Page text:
- Looks to die for! You can spend a small fortune getting a Masterbuilder, team of pros or the latest boutique wunderkind to spend literally months trying to replicate the exact look and feel of the instrument you’ve just picked up. And unlike relic’d new (new relic’d?) these looks are for real. Bumps and bruises, eye catching neck wear and buckle rash are all part of the package and usually indicate a guitar that’s been loved, used and played all these years for the right reasons. Knowing those battle scars are a result of hours of playing the guitar itself is just, well, right, and believe me we’ve some amazing looking 70s Teles, Les Pauls, SGs & Strats in our vintage room right now.
- Quality- here’s an interesting one and will cause a lot of debate. Stratocasters in particular got a short shrift in the 70s with comments like ‘Fender has really taken its eye off the ball this time’. But is it even true? And does the marginal, sometimes debatable quality difference between a 71 and 69 Strat justify a 100% price hike? Well we’ve found that some of our favorite sounding and highest quality guitars come from, you’ve guessed it, the 70s. The Boss was pretty darned upset when we lost the ‘75 cream Strat recently and anyone who had chance it play it would know exactly why. It was the decade of the hardtails and it’s laughable the comments you read about these awesome guitars - Our view; the enhanced tone, sustain, lighter weight and general lack of that bat thingy that most of us aren’t too sure what to do with (ahh a tremolo bar I hear someone say) is nothing to mourn and has resulted in some of the best sounding and easiest playing guitars of the last 50+ years
And as for Les Pauls check out Randy Rhodes creating magical sounds out of his 1974 early Les Paul Custom. Some of our staff prefer the Customs of that era to the late 60s for pure ease of playability and monster tones yet they’re around half the price of guitars from just a few years earlier - and they don’t even have a CBS type takeover to justify the collectability and price hikes. But this is changing, and quickly, as musicians and collectors alike are finding some fantastic guitars from this era at ‘less than a new Custom Shop’ price.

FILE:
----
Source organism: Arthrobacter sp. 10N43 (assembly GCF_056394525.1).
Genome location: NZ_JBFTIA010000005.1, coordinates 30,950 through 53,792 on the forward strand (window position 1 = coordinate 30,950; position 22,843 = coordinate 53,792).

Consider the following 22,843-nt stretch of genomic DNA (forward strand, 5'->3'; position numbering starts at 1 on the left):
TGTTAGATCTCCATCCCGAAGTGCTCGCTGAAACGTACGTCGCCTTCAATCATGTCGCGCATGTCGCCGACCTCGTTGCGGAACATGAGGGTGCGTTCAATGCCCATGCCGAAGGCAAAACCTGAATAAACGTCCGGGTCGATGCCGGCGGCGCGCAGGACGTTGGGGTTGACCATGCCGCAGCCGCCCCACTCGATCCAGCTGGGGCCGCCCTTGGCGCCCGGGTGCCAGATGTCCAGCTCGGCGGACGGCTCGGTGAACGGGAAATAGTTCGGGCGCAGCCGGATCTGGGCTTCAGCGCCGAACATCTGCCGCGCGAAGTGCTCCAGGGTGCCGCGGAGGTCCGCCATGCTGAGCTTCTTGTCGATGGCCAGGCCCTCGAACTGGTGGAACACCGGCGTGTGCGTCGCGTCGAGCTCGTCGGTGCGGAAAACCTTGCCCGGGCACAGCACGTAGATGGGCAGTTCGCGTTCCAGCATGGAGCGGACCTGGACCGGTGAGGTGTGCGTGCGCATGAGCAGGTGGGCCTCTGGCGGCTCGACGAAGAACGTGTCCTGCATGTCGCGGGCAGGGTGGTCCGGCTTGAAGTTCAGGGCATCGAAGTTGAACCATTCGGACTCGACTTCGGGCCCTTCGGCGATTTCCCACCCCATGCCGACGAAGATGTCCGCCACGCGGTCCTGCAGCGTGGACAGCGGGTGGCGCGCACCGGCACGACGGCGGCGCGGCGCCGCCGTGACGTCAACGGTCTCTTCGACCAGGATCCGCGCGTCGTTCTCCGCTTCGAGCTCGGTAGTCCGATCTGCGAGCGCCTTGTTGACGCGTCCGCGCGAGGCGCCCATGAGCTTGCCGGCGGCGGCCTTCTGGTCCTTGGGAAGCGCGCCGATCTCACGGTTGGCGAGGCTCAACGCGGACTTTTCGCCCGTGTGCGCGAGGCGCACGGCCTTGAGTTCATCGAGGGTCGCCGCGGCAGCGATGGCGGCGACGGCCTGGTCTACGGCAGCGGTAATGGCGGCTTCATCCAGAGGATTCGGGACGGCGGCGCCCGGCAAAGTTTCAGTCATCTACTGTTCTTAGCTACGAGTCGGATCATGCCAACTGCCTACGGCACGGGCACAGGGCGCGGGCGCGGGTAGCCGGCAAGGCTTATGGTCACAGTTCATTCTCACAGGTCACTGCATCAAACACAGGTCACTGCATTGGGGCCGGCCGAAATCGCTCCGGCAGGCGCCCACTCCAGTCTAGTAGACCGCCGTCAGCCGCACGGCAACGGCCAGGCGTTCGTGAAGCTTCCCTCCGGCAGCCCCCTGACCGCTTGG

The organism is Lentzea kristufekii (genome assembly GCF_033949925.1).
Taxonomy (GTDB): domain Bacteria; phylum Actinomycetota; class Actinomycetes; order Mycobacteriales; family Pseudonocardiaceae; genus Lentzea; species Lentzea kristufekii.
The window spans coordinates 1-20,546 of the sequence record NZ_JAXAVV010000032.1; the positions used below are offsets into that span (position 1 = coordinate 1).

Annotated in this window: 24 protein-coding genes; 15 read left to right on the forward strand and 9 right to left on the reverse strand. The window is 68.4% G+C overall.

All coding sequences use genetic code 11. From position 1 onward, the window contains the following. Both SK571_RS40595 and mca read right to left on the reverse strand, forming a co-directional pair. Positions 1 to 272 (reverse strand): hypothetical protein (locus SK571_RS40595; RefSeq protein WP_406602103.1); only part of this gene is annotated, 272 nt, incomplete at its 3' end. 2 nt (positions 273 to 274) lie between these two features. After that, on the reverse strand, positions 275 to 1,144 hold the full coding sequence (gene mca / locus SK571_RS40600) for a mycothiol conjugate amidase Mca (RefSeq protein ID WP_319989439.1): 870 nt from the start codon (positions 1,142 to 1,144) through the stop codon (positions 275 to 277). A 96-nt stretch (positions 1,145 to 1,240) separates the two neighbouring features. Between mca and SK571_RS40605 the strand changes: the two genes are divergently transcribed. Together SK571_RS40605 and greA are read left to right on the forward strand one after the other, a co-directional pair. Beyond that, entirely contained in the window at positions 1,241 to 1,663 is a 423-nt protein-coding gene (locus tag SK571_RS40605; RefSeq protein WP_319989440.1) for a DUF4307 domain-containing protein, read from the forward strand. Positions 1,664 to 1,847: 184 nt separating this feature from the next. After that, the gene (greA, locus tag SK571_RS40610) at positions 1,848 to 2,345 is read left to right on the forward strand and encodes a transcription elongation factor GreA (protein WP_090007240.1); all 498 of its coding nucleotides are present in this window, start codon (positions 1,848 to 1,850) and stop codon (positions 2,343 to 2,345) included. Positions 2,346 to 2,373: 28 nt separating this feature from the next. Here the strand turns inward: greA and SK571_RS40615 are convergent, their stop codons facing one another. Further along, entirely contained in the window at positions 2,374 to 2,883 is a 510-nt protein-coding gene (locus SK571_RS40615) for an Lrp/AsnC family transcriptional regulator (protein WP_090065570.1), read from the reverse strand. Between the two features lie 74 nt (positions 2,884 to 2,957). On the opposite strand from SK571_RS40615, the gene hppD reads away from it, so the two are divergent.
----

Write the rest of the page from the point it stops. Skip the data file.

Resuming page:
Fender Precision 1976
Fender - Stratocaster Sunburst (1976)
So if you’re looking for that cast iron investment quality rarity that can supplement the pension (but what goes up when you’re playing the BIG numbers can sometimes come down) then no the 70s guitars aren’t where to play, not quite yet. But want a great looking, amazing sounding, veritable piece of history; awesome looks and tone to boot - a guitar that you can play for a few years while being pretty certain it’s going to be worth more when you’ve finished with it than when you bought it - then this is the decade to find that super special guitar you didn’t even realize you needed!
Note of caution and buyer beware in the vintage market - there’s no shortage of ‘too good to be true’ deals from someone you may never meet, and no matter how many photos accompanying guitars labelled ‘sold as seen’ you’re pretty much on your own. Unless of course you’re not; Part of the Art of Guitar service is to independently validate and guarantee the authenticity of your guitar including a certificate providing such info - with prices comparable to the EU & US without troublesome imports and nail biting waits, a full pro set up (to fit the customers playing style) and trade in options to boot, heck even a warranty period on a 50 year old guitar, there’s all the reason in the world to check out our ever growing stock for this often overlooked decade.
Gibson - Blueridge (1971)
But word is getting out; excitement is building (and with excitement prices are sure to follow) so don’t hang on too long! If you’ve got the chance swing by our flagship Gallery to try out some of these rarities, alternatively drop us a note or a call and our pro musician customer team will be happy to tell you more
What have you got to lose? Just going to squeeze into those bell bottoms…
Art of Guitar - Middle East’s largest bespoke guitar gallery showcasing rare, custom and vintage guitars, amps, pedals and authentic memorabilia in a humidity controlled environment staffed by guitar fanatics, recording musicians and collectors alike.